From the political point of view, Rawls's concern is justifying a society in which social inequalities are neither experienced nor perceived as a form of public and private disgrace and, therefore, everyone can live with dignity. Every citizen must have the same basic possibilities of action and self-realization. But Rawls recognizes that social inequalities in any case exist and will continue to exist — although only under the double condition that they do not impede individuals from taking up the public and private positions they wish, within a minimum socio-political framework of rights and duties, nor that these inequalities occur only for the maintenance or increase in poverty (but that they should serve to improve the fortunes of the socially less fortunate). Note, in passing, that it is the second principle that justifies my initial statement, according to which Rawls carries out a transition from discussions on "social equality" to "social fairness".
In order to present the range of Rawls's ideas, it is necessary to have a point of departure; let us use one he himself adopted (Rawls 2000, 45-48): an important characteristic of modern societies is pluralism. This pluralism, more than class-based, is philosophical or "ideological", consisting in the multiplicity of perspectives and worldviews, each determining what it considers good and bad, what is worthwhile and what is not worthwhile; it is not hard to see that often these diverse worldviews are opposed to one another or contradictory.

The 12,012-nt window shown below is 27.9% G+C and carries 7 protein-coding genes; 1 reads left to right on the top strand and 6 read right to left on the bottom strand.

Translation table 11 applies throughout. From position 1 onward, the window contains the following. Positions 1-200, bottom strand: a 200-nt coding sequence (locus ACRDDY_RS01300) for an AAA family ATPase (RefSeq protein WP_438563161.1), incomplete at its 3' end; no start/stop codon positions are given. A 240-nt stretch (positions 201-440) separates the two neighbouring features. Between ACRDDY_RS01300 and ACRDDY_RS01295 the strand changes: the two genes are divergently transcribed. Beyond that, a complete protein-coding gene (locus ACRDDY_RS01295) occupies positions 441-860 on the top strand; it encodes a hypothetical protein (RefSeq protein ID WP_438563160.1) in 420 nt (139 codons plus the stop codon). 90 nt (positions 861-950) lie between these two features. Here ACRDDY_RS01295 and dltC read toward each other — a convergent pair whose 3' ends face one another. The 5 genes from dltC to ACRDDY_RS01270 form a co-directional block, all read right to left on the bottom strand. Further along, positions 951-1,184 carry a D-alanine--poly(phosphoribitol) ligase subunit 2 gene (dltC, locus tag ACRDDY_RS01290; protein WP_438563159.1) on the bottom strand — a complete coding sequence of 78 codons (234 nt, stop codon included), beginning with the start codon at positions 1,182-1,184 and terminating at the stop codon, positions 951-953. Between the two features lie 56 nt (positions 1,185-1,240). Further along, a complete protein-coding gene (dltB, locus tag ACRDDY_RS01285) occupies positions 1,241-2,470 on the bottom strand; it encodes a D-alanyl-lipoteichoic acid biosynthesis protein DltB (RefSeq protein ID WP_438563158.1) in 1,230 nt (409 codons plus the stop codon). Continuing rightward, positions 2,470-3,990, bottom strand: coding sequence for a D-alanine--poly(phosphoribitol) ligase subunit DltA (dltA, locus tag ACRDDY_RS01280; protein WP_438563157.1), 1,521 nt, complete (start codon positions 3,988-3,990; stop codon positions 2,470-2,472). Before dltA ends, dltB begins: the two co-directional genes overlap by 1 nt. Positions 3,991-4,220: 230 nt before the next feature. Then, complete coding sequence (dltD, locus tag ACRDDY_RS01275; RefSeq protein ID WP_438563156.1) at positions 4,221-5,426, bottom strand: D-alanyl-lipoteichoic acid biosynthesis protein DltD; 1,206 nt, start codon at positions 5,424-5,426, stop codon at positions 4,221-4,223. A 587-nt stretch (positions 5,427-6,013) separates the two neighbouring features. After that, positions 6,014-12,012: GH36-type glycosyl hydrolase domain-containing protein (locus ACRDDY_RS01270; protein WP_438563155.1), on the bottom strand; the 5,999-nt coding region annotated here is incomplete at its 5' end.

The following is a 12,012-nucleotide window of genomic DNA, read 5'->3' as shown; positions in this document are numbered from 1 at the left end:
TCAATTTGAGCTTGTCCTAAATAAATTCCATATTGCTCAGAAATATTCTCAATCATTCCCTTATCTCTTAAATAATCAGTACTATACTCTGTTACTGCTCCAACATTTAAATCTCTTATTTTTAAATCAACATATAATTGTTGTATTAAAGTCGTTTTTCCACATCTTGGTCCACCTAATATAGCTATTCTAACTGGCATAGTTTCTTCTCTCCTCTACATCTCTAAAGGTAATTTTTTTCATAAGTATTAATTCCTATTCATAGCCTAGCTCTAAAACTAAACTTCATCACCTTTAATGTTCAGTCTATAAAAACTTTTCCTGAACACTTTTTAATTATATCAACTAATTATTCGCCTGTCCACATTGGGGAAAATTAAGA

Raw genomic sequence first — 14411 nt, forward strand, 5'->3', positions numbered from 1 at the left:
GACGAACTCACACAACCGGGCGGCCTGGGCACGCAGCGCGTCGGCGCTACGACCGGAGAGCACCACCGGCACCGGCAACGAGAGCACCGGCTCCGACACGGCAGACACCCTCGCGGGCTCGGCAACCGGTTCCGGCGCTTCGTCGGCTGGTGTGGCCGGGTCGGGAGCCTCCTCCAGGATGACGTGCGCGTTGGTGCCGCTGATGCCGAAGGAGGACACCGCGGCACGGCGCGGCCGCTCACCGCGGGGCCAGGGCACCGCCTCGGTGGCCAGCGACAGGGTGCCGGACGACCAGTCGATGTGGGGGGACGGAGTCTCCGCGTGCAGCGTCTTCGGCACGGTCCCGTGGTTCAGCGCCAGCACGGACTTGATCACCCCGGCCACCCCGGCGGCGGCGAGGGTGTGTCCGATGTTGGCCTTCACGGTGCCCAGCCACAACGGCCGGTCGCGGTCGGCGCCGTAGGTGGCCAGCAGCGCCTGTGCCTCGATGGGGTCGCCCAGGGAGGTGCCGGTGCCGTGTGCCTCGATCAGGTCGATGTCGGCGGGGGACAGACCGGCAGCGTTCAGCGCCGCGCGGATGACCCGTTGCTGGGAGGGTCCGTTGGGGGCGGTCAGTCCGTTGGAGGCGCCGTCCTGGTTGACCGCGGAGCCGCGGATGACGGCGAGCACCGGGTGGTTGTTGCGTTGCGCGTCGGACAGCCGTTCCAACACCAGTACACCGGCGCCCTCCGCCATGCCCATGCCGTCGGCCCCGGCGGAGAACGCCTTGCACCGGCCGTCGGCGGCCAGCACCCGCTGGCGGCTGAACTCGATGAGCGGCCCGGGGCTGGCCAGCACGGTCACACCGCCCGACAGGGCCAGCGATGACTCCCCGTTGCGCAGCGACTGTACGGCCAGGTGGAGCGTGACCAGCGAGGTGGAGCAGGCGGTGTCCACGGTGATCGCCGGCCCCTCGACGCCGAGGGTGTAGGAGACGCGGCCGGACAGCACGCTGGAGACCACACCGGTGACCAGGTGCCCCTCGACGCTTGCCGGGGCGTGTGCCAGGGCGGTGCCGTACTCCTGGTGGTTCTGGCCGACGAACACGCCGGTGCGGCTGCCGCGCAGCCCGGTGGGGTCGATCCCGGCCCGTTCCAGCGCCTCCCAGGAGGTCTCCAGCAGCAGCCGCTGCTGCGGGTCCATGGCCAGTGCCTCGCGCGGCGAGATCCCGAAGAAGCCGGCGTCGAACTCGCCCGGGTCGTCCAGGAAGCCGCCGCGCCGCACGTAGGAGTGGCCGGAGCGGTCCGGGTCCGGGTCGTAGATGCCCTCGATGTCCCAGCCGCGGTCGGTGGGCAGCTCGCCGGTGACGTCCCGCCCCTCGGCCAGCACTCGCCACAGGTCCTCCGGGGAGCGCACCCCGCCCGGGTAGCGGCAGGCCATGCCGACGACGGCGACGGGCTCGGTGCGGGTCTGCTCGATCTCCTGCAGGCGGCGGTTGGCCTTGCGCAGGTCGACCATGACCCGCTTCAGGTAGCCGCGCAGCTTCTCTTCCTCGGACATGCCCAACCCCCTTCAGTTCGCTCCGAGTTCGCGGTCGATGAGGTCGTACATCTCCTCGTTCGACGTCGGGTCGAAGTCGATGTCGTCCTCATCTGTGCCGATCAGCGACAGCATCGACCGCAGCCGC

Pluralism by itself is not a major novelty. The question for Rawls is determining how it is possible that a society characterized by pluralism remains in existence without the emergence of major and serious social conflicts (civil war, genocide, ghettos, concentration camps etc). Hence, a pluralism in which several worldviews accept limiting some of their ambitions, in which several worldviews recognize the legitimate existence of other perspectives, and that internalizes such social and political demands — that is, a pluralism that maintains social and political conditions for its own persistence — is said to be "reasonable". It is convenient to insist on one aspect: this type of pluralism is specific to modern democratic societies. It has a deep social grounding — as well as the social, cultural and political institutions linked to "justice as fairness" — that cannot be copied or reproduced mechanically by other societies.8